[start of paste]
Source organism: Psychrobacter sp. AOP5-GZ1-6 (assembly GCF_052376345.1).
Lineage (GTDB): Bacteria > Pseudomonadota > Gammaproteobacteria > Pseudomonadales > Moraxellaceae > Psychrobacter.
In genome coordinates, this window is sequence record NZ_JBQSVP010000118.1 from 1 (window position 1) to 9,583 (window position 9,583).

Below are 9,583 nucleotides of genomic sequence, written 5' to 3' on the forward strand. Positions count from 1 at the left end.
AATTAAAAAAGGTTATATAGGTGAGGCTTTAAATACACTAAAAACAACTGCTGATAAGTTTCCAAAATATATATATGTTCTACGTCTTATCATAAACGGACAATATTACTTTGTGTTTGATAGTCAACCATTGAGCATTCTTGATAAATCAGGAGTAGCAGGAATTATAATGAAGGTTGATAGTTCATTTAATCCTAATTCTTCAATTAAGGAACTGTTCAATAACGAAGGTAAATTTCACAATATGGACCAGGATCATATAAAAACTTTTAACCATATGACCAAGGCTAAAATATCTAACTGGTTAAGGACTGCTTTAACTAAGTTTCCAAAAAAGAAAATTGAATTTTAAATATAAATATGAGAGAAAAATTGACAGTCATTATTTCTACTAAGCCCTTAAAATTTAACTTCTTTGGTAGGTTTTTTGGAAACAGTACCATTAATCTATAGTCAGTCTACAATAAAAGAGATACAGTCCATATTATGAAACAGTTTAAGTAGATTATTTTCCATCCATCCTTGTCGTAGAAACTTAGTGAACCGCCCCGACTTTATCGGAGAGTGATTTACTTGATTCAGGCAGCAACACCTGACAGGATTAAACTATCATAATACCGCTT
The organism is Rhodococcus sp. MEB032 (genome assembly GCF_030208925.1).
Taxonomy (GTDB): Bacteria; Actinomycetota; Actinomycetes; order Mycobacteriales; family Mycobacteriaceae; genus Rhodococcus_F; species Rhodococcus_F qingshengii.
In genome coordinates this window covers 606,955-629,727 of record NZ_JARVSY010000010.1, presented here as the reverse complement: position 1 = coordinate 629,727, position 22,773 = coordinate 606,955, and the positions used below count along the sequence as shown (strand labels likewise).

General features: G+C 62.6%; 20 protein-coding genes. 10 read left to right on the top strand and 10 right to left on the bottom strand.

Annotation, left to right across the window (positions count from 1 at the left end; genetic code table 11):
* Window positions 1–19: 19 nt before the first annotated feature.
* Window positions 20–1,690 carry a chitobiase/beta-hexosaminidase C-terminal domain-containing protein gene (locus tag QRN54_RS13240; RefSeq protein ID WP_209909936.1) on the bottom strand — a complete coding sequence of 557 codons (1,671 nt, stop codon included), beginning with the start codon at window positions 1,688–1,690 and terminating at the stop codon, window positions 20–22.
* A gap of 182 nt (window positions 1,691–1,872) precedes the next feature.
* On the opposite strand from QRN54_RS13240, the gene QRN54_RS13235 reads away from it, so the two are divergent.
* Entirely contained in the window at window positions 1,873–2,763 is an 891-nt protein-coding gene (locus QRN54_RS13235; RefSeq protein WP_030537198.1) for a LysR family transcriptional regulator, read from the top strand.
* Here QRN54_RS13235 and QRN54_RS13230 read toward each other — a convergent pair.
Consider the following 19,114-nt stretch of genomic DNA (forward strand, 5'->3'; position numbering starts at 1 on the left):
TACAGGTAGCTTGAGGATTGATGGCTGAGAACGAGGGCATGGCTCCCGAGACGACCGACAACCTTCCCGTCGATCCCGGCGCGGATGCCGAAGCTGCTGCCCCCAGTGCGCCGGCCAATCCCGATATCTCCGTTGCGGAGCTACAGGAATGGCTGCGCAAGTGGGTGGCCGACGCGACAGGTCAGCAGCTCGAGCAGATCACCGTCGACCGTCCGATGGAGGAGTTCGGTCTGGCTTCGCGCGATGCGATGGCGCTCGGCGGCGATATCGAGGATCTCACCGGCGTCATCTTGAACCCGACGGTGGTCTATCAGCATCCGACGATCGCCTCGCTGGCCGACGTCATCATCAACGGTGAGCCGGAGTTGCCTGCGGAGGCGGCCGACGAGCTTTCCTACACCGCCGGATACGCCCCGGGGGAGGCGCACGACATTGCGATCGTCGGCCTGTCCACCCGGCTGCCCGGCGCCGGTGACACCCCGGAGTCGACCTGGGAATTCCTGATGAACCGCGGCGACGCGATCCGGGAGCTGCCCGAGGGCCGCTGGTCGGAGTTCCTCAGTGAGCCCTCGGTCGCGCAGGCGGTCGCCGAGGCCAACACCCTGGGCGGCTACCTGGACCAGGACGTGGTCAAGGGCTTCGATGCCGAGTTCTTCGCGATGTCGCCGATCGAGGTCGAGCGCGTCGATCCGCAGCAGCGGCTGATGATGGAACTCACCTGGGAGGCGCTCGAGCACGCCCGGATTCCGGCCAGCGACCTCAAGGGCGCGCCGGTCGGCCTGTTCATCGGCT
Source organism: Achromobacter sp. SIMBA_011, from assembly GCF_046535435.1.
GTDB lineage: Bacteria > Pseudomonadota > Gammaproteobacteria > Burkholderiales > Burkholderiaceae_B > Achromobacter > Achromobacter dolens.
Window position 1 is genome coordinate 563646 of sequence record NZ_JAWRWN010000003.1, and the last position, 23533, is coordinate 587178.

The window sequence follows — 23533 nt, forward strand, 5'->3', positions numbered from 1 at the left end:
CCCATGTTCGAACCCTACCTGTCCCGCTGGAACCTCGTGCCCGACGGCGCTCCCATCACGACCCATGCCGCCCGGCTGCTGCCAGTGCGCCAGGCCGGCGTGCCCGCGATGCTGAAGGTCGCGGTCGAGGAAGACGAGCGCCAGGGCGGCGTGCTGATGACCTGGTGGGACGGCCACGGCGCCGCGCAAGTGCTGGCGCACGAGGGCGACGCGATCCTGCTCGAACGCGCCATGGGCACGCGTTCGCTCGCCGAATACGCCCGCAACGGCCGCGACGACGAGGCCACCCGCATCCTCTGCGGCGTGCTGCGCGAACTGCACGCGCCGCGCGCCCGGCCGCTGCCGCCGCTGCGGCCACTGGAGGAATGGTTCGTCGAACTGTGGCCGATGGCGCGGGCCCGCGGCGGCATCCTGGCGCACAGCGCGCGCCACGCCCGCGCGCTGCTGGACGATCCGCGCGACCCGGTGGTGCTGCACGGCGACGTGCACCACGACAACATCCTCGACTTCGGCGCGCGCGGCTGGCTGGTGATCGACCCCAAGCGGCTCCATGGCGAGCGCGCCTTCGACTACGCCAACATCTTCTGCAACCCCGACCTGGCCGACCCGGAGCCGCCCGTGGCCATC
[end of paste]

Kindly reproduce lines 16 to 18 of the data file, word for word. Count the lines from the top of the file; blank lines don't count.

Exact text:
* Here QRN54_RS13235 and QRN54_RS13230 read toward each other — a convergent pair.
Consider the following 19,114-nt stretch of genomic DNA (forward strand, 5'->3'; position numbering starts at 1 on the left):
TACAGGTAGCTTGAGGATTGATGGCTGAGAACGAGGGCATGGCTCCCGAGACGACCGACAACCTTCCCGTCGATCCCGGCGCGGATGCCGAAGCTGCTGCCCCCAGTGCGCCGGCCAATCCCGATATCTCCGTTGCGGAGCTACAGGAATGGCTGCGCAAGTGGGTGGCCGACGCGACAGGTCAGCAGCTCGAGCAGATCACCGTCGACCGTCCGATGGAGGAGTTCGGTCTGGCTTCGCGCGATGCGATGGCGCTCGGCGGCGATATCGAGGATCTCACCGGCGTCATCTTGAACCCGACGGTGGTCTATCAGCATCCGACGATCGCCTCGCTGGCCGACGTCATCATCAACGGTGAGCCGGAGTTGCCTGCGGAGGCGGCCGACGAGCTTTCCTACACCGCCGGATACGCCCCGGGGGAGGCGCACGACATTGCGATCGTCGGCCTGTCCACCCGGCTGCCCGGCGCCGGTGACACCCCGGAGTCGACCTGGGAATTCCTGATGAACCGCGGCGACGCGATCCGGGAGCTGCCCGAGGGCCGCTGGTCGGAGTTCCTCAGTGAGCCCTCGGTCGCGCAGGCGGTCGCCGAGGCCAACACCCTGGGCGGCTACCTGGACCAGGACGTGGTCAAGGGCTTCGATGCCGAGTTCTTCGCGATGTCGCCGATCGAGGTCGAGCGCGTCGATCCGCAGCAGCGGCTGATGATGGAACTCACCTGGGAGGCGCTCGAGCACGCCCGGATTCCGGCCAGCGACCTCAAGGGCGCGCCGGTCGGCCTGTTCATCGGCT